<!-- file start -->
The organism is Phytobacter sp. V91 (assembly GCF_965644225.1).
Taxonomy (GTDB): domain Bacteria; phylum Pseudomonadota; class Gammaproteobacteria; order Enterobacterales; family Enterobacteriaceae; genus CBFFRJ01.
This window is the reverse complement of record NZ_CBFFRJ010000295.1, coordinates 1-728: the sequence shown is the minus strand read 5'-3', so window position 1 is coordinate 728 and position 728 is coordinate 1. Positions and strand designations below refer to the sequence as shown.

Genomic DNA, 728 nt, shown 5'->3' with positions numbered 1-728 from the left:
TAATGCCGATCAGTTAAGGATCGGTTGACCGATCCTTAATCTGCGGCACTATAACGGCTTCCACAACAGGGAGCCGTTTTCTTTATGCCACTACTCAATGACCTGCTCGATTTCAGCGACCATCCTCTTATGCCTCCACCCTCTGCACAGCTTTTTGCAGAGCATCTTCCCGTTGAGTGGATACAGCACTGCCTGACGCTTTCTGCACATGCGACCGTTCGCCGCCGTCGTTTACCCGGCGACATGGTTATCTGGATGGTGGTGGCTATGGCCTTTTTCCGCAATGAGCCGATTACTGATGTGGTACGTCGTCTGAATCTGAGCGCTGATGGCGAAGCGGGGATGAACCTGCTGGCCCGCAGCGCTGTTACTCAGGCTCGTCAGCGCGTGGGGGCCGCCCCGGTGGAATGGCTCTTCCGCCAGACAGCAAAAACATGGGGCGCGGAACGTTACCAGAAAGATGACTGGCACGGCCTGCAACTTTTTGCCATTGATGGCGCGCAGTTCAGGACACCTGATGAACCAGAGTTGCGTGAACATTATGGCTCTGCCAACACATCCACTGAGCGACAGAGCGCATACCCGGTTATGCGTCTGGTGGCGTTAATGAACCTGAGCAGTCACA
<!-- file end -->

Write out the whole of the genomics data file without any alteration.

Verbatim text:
The organism is Phytobacter sp. V91 (assembly GCF_965644225.1).
Taxonomy (GTDB): domain Bacteria; phylum Pseudomonadota; class Gammaproteobacteria; order Enterobacterales; family Enterobacteriaceae; genus CBFFRJ01.
This window is the reverse complement of record NZ_CBFFRJ010000295.1, coordinates 1-728: the sequence shown is the minus strand read 5'-3', so window position 1 is coordinate 728 and position 728 is coordinate 1. Positions and strand designations below refer to the sequence as shown.

Genomic DNA, 728 nt, shown 5'->3' with positions numbered 1-728 from the left:
TAATGCCGATCAGTTAAGGATCGGTTGACCGATCCTTAATCTGCGGCACTATAACGGCTTCCACAACAGGGAGCCGTTTTCTTTATGCCACTACTCAATGACCTGCTCGATTTCAGCGACCATCCTCTTATGCCTCCACCCTCTGCACAGCTTTTTGCAGAGCATCTTCCCGTTGAGTGGATACAGCACTGCCTGACGCTTTCTGCACATGCGACCGTTCGCCGCCGTCGTTTACCCGGCGACATGGTTATCTGGATGGTGGTGGCTATGGCCTTTTTCCGCAATGAGCCGATTACTGATGTGGTACGTCGTCTGAATCTGAGCGCTGATGGCGAAGCGGGGATGAACCTGCTGGCCCGCAGCGCTGTTACTCAGGCTCGTCAGCGCGTGGGGGCCGCCCCGGTGGAATGGCTCTTCCGCCAGACAGCAAAAACATGGGGCGCGGAACGTTACCAGAAAGATGACTGGCACGGCCTGCAACTTTTTGCCATTGATGGCGCGCAGTTCAGGACACCTGATGAACCAGAGTTGCGTGAACATTATGGCTCTGCCAACACATCCACTGAGCGACAGAGCGCATACCCGGTTATGCGTCTGGTGGCGTTAATGAACCTGAGCAGTCACA